Boomer in the city | The movie date

“You’re interesting. I like interesting women.”

“Interesting usually means that you don’t like me, but want sex.”

“I don’t usually have sex with older women.”

“What does age have to do with sex?”

“Everything, my darling.”

We’re in his 1956 Lincoln Continental, which is like a hearse. He collects old cars. The windows are shut and the stereo blasts an opera aria. Not to mention he’s hard of hearing and ignores the impatient horns and people yelling profanities.

He’s short and has a big head, no torso and thin legs. Like Humpty Dumpty. He’s European and an olive oil tycoon. I met him at a lecture at the Commonwealth Club on climate control.

“Oh my God! Watch the truck!” I warn.

“Darling, I didn’t know you’re so risqué.”

“You almost hit the truck,” I shout.

He plops his cold, clammy hand on my knee. His hands are cold because of low blood pressure, he explains. “Also the circulation in my feet is bad,” he continues. “It’s hard to feel the gas pedal.”  

He continues to complain about everything — his kids, about how everyone wants him for his money, his ailments, allergies. He lists his pet peeves.

He says he hopes the movie will be over early, as he doesn’t like to dine too late. “I have regurgitation problems,” he says.

“That’s why I prefer younger women,” he persists. “They don’t have our problems.”

“My regurgitation is fine.”

“Lipitor?”

“Of course,” I say.

“Do you hydrate?” he persists.

“What is this, a resume?”

“Most women over 60 either have arthritis, diverticulitis or lumps, and want me to be the dummy to take care of them.”

“That’s ageist.”

“I read your columns — you write about old, defective men. You need new material, darling.”

“You should come to my Age March,” I say. “It’s a movement.”

“I don’t want to march with old people,” he says. “It’s depressing.”

“My age march is to celebrate our real ages; it’s age pride for all ages, for everyone. You judge people by their number. You need to find joy.”  

“Joy is when my bones don’t hurt. When I see a 25-year-old girl.”

“The alternative is not to be here at all,” I say.

He cuts in front of a woman trying to park her car, taking her spot. He pops out a disabled sign and sticks in on the dashboard.

At the movie theater he buys assigned seats. I hate assigned seats. Why can’t we sit where we want?

Worse yet, he snorts a lot. “Allergies,” he says. “The terrorists are poisoning the air.”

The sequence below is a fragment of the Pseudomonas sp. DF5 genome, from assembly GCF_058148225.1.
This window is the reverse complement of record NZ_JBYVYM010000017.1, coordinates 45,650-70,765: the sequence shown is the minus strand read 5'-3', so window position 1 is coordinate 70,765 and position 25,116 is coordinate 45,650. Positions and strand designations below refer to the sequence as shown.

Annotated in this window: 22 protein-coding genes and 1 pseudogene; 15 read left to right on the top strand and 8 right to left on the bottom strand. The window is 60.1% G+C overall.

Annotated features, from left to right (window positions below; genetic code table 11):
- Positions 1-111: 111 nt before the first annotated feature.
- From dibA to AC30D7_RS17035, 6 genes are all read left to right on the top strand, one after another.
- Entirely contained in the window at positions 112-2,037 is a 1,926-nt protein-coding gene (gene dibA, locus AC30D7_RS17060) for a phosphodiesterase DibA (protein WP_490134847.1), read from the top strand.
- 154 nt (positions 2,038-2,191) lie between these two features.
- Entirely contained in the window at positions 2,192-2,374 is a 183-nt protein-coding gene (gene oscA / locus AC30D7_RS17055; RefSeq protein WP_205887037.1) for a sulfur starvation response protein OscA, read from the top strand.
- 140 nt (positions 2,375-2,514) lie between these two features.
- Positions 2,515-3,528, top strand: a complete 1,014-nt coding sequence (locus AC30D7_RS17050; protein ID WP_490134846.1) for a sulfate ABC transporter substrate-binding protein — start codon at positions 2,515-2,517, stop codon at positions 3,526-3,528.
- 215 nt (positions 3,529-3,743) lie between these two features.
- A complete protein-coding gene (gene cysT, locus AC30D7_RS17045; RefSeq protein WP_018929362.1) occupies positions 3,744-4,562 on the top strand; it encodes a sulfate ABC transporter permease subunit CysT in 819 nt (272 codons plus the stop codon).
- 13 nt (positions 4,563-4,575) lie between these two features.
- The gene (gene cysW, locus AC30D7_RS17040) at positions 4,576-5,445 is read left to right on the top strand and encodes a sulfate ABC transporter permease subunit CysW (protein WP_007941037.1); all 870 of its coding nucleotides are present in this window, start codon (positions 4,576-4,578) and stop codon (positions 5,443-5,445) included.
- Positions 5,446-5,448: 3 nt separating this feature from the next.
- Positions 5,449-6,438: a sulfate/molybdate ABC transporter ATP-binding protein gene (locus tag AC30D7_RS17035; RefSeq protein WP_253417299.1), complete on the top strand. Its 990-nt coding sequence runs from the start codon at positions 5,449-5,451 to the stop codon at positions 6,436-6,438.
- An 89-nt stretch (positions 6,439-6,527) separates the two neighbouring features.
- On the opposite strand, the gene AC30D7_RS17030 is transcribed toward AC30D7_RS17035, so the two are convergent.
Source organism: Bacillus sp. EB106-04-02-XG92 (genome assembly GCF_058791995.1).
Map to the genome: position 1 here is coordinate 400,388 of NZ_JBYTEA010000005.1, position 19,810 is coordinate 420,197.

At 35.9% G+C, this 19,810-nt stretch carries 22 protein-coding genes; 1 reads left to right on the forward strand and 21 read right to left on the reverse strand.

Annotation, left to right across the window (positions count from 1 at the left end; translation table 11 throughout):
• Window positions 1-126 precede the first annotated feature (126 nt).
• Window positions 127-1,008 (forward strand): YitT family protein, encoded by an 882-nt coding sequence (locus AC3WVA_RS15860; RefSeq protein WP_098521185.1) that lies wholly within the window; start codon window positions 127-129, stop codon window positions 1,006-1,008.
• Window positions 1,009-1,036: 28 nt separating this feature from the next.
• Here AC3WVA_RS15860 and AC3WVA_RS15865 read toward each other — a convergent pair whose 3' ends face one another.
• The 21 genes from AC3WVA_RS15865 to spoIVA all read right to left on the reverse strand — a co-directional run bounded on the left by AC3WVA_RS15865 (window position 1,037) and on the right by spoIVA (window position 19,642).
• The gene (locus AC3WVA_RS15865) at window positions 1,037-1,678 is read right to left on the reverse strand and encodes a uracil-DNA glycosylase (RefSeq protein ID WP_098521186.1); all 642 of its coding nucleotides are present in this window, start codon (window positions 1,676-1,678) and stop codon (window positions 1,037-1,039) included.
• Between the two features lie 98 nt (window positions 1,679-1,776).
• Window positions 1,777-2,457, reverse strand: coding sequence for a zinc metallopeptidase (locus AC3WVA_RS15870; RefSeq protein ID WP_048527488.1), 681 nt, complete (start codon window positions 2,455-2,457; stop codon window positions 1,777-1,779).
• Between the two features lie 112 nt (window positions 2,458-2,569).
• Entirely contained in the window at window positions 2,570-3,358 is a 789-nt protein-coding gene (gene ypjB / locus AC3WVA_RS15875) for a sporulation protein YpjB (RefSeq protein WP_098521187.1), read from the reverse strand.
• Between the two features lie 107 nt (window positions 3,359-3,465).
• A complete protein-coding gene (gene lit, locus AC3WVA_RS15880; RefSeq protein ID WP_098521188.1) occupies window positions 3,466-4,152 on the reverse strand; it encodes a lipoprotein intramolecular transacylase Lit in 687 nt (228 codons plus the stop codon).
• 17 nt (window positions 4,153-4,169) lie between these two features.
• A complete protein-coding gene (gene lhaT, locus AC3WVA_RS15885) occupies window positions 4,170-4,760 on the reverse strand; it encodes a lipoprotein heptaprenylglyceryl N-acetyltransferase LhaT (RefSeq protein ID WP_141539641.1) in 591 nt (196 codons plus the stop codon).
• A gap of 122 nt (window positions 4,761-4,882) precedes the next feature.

The theater inside is so dark I can’t see. I hang on to the wall while he stumbles up the stairs to the back row. Once my eyes adjust to the dark, I realize that there are only two people in the entire theater.

“Let’s sit closer,” I say. “The theater is empty. I don’t like sitting in the back and in the middle. I’m claustrophobic.”

He sighs. “That’s exactly why I don’t date women our age. It’s always something. If she doesn’t have a fear of heights, she chokes in a restaurant. The last one died on me. You’re too neurotic darling.” He sighs heavily. Plops his cold hand on mine. The movie starts.

I like the film, “The Light Between Oceans.” I even cry. The acting is superb and the script is elegant. What could have been melodramatic is emotional and exquisite.

I’m so into the film that when it ends I sit mesmerized and at first don’t notice that my date is slumped over. Oh my God, is he dead?

“Are you OK?“ I say, tapping his shoulder. He doesn’t move. He’s cold.

I rush to the manager and he calls the medics. They work on him, stretch him out on a gurney and say he’s had a stroke. I stay with him at the hospital until his son and daughter-in-law arrive.

In the taxi on the way home, I watch the stars float in the sky like bright, gentle moments. Even if we have a bad date, bad health — anything, like the stars, it’s the moments that count.

Barbara Rose Brooker is a native San Franciscan, author and founder of the Age March, to take place Dec. 4 in S.F. She will sign copies of her new book, “There’s Something Wrong with All of Them!” and give a talk on “Defying Ageism” at 12 p.m. Oct. 21 at the Commonwealth Club, 555 Post St., S.F. www.barbararosebrooker.com

Barbara Rose Brooker
Barbara Rose Brooker

Barbara Rose Brooker is a native San Francisco author. CW is making a pilot for a TV series based on her book "The Viagra Diaries." Barbararosebrooker.com.